I’m a “live to eat” rather than a “eat to live” kind of girl. Thus, while college has changed my level of independence and responsibility, the toughest adjustment for me is the food. I cannot explain to you how desperately I long for a home cooked meal, something balanced and relatively healthy yet enjoyable. With my busy college schedule, I find myself opting for the unhealthy and “snacky” type of meal. Furthermore, all previous consideration
to my health vanishes when it comes to late night eating, and I’ll carelessly take a trip to D.P. Dough or Gumby’s to satisfy greasy cravings. It all comes down to one thing: the
freshman fifteen. The infamous theory that college kids are doomed for a depressing weight gain due to their mediocre habits. I wonder, what is the science behind this stigma?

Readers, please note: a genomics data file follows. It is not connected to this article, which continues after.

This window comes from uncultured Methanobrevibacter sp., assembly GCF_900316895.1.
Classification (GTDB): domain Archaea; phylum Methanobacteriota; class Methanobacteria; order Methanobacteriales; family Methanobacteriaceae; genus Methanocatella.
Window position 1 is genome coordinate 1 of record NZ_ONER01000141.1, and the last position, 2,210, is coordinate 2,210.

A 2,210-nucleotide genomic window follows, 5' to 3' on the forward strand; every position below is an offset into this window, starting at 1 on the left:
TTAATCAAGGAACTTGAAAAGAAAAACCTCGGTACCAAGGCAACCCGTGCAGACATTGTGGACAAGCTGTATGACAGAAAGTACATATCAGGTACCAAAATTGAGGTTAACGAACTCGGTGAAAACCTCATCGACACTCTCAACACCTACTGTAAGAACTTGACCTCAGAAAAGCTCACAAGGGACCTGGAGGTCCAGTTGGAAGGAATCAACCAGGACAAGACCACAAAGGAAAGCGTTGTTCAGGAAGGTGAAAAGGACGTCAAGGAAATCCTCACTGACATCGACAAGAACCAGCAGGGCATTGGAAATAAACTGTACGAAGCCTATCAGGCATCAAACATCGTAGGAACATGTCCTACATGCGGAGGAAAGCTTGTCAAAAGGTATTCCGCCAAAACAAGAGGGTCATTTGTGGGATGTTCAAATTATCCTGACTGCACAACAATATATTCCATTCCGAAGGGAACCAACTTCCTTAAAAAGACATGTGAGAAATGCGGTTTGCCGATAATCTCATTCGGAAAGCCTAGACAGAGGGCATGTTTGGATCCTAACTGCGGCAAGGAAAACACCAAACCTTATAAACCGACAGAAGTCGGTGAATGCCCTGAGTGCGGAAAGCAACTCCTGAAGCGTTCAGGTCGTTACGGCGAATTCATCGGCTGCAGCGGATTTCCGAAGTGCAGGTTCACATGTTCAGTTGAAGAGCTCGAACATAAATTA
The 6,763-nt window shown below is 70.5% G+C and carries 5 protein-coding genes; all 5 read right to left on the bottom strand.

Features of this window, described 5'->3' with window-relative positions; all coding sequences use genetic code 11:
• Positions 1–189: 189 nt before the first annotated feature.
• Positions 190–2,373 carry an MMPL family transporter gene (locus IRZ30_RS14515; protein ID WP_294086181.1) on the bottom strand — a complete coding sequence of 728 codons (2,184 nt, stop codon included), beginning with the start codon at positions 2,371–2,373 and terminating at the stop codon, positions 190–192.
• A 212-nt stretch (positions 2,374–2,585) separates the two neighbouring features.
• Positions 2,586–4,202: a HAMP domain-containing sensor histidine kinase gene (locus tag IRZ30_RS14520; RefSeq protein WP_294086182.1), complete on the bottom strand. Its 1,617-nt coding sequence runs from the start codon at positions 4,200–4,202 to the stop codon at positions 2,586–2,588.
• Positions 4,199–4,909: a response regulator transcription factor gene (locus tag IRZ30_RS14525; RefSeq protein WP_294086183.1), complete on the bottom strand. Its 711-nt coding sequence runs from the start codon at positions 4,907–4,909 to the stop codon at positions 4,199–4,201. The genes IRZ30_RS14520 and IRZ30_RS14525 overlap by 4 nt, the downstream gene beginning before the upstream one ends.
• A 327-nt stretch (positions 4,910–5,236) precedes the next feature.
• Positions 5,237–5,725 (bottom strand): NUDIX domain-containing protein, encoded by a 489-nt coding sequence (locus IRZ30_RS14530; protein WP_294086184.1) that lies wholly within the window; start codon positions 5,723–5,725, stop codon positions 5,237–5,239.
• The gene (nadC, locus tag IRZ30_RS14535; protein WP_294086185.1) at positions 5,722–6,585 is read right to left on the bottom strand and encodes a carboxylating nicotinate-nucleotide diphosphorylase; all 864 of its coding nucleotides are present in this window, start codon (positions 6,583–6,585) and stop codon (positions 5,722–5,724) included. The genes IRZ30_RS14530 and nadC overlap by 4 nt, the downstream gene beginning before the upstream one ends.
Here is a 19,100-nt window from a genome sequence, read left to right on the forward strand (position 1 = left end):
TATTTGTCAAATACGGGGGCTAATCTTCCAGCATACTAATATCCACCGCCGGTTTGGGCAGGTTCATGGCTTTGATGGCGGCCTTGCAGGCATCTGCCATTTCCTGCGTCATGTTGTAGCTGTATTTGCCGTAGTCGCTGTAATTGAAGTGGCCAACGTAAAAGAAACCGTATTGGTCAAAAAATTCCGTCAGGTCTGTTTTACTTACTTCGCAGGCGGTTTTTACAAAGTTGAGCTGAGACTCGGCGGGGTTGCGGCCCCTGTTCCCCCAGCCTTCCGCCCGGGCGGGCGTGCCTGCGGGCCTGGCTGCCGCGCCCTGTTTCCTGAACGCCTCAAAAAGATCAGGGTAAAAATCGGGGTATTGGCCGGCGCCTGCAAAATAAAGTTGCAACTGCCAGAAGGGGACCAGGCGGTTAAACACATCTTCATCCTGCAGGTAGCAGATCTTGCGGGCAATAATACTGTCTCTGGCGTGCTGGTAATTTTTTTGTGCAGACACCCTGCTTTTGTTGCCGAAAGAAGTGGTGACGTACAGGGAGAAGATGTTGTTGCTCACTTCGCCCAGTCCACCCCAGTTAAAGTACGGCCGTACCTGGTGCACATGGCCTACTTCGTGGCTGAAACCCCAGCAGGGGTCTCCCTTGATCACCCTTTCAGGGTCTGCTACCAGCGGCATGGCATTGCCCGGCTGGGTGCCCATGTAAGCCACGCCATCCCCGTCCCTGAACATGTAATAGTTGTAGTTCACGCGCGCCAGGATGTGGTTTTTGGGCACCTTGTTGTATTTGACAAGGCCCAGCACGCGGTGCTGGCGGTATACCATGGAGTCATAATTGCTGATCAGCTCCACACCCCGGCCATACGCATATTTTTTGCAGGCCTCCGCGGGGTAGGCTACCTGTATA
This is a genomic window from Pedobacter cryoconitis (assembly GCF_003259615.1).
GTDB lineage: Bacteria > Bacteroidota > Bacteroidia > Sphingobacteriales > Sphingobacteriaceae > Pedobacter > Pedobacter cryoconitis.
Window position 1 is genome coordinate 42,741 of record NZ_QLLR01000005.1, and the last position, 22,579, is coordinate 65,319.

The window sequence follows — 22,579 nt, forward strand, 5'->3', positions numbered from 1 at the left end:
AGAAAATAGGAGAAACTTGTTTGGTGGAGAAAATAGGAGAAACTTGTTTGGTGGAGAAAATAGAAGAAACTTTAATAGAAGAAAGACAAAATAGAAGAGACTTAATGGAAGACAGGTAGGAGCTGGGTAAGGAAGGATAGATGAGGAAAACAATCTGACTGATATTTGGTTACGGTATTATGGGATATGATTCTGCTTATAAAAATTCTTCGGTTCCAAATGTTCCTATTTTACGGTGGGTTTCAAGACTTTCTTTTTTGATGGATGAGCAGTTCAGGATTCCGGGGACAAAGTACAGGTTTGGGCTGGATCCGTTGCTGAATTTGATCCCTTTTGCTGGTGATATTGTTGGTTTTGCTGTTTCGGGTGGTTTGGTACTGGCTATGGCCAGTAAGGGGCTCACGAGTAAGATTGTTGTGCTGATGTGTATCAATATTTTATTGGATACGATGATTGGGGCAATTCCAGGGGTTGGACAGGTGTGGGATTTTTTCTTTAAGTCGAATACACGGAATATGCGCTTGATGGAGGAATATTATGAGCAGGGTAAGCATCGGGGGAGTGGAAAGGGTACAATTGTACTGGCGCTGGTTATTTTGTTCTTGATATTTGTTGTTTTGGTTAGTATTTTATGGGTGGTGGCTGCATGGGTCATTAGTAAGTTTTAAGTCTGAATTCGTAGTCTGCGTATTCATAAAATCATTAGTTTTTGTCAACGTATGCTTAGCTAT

In my effort to analyze the freshman fifteen phenomenon, the first piece of valuable insight I came across was a Huffington Post Blog that actually featured an interview with Penn State nutritionists. Thus, a very relevant source of information pertaining to the question at hand. The Penn State dietary gurus shared that a possible explanation for the freshman weight gain was the fact that most dining halls are buffet style. They shared how the freedom of choice paired with the unlimited access to food causes students to either make unhealthy dining decisions or to over-portion their meals. Melissa Hendricks, one of the Penn State University dietitians mentioned in the blog, described how many students take advantage of the constant opportunity to consume foods that were previously eaten only occasionally. While I strongly agree with her claim, it also made me think about my own dining hall, Findlay Commons. It is currently under construction, so there is only a la carte options rather than a traditional buffet. So, why do I still feel like my choices aren’t healthy? Well, I believe I don’t need a professional Penn State dietitian to answer this one. The first thing I remember learning in my elementary science and health classes is the food pyramid, which required that we have an adequate amount of each food group in each meal in order to make that a healthy decision. However, Findlay Commons does not set me up for success according to the food pyramid. If I choose the salad bar at Findlay, I don’t get a good enough serving of protein. If I opt for the Italian food section, I am missing out on my vital vegetables. Then, I am becoming a part of the 66% of adults who fall short of the recommended amount of vegetables each day, according to a Kansas State University article. Therefore, while the buffet style dining promotes overeating and unhealthy options, the a la carte option promotes an unbalanced diet. Each meal, I am choosing which food group I am in the mood to sacrifice. Both dining systems are flawed, and I believe both contribute partially to why college students gain weight in their freshman year.